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Extremely vulnerable groups, such as transplant recipients, those with certain cancers, respiratory conditions, metabolism issues or on immune suppression medication are being asked to self-isolate for longer than most, becuse they are at more risk for developing complications associated with COVID-19.

However, those with diabetes and prediabetes have NOT been given this advice – and the newest thinking is that they are just as much at risk. However, the good news is that many people with high blood sugar can make positive changes in their diet and lifestyle to reduce this risk and improve their immune response. 

What is becoming more apparent is that diabetes now seems to be the highest risk factor for mortality rates and has overtaken those cases with cardiovascular disease and from cancer in Hong Kong. A study published last year by the American Society for Clinical Investigation on a similar coronavirus, MERS-CoV, also found that diabetes was particularly closely linked to immune dysregulation and enhanced disease severity.

This week I listened to a US interview with Dr Stephen Smith of the Smith Center of Infectious Diseases and cardiologist Dr. Ramin Oskoui who are also seeing this trend in America and are now finding a strong pattern between high blood sugars and severity of illness. Diabetics are most at risk, but they also think that those with high blood sugars and pre-diabetes are also very vulnerable to complications. This might be an important piece in the Covid-19 puzzle and may explain why some people without full blown diabetes are affected more than others.

Our own UK cardiologist Dr Aseem Malhorta has also been speaking up with his concerns about our nation’s health and urging us Brits to take diet and lifestyle more seriously, as a large number of our nation are very vulnerable to be hit hard by Covid-19. He is concerned that those with metabolic disease including those who are overweight or obese and those with high blood sugar and diabetes have dysregulated immune systems affecting the ability of their white blood cells to fight infection. Dr Malhorta has been banging his drum over the past few years about the link between diet, lifestyle and metabolic issues like diabetes and cardiovascular health and never has it been a more poignant time to do something about it.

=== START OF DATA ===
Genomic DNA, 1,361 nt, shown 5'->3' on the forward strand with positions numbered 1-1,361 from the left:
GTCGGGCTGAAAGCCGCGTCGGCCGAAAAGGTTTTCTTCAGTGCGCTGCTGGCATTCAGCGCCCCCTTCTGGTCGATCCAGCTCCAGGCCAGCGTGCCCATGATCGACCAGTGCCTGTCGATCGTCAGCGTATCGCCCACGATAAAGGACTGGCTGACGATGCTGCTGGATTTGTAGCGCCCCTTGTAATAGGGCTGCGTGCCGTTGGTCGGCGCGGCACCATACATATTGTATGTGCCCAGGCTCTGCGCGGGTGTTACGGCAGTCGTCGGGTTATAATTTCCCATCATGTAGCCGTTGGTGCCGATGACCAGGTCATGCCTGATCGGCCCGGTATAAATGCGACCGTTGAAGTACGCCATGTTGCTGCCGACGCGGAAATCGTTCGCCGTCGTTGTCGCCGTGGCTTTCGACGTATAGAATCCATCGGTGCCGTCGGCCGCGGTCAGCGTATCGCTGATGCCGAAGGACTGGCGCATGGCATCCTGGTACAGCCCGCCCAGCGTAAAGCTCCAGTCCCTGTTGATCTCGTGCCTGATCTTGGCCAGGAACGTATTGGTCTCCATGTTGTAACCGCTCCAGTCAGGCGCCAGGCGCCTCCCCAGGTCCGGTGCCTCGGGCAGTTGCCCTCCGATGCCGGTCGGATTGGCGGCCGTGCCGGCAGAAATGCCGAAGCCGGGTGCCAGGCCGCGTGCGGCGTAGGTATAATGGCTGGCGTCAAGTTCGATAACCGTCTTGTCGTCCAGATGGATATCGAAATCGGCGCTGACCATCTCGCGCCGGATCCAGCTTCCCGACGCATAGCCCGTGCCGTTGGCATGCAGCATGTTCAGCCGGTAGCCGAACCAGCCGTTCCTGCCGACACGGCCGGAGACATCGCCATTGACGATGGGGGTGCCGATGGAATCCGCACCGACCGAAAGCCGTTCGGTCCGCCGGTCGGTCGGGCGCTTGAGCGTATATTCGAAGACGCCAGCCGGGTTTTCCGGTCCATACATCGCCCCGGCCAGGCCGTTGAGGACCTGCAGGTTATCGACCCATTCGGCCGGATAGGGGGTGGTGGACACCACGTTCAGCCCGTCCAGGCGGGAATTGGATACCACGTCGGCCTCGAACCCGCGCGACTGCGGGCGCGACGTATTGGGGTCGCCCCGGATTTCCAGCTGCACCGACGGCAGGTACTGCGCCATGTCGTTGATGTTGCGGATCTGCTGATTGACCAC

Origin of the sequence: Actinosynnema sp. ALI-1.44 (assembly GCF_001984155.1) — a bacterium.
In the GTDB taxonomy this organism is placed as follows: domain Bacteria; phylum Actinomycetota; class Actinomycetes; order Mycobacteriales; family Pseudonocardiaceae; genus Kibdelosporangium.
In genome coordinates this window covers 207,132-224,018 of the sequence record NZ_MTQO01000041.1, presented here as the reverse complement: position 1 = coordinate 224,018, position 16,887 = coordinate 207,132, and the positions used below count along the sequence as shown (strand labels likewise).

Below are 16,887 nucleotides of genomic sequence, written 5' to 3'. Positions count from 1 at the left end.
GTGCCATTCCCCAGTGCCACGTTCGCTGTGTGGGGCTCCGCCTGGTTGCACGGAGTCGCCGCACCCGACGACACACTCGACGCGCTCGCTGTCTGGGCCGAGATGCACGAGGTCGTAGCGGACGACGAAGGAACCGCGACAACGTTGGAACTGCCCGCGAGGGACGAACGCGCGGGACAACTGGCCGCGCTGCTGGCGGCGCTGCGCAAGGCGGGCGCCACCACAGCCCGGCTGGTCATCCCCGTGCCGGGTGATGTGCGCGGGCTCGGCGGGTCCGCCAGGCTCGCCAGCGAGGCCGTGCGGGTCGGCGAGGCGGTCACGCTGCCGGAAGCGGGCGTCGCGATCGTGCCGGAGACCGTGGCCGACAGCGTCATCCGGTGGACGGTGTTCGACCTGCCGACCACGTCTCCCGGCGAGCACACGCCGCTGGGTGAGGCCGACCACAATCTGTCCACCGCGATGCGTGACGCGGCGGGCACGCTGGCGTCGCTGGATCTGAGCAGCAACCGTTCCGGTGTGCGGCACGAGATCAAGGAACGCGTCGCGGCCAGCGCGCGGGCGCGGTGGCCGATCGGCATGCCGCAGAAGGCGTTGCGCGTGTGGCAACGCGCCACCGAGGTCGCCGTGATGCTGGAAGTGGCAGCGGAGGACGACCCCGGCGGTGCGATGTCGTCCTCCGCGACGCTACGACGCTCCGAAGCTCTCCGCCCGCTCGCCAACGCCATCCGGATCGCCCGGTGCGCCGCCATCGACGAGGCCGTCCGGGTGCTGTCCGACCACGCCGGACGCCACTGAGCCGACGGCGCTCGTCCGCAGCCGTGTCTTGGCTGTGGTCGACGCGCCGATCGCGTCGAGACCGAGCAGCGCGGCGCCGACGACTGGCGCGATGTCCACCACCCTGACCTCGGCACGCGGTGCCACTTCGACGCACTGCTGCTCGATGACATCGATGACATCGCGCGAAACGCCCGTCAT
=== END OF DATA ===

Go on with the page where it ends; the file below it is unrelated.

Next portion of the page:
It is well established that type 1 diabetics struggle with immunity, but it also known that that prediabetics suffer from low grade inflammation affecting their immune system. Those with prediabetes and insulin resistance are known to develop pulmonary weakness during the prediabetes stage, so this is possibly why they are developing such bad symptoms even if they do not have diabetes yet.

What is Diabetes?

Diabetes is a condition where blood sugar levels are dysregulated and can potentially affect all age groups. There are two main types of diabetes – type 1 which is autoimmune-mediated and type 2 which metabolic condition with a marked sugar/glucose intolerance. Type 2 diabetes can affect both overweight and slim people, although most fit into the overweight or obese category. Prediabetes is a state when someone regularly has higher than normal blood sugars and is on the path for developing type 2 diabetes.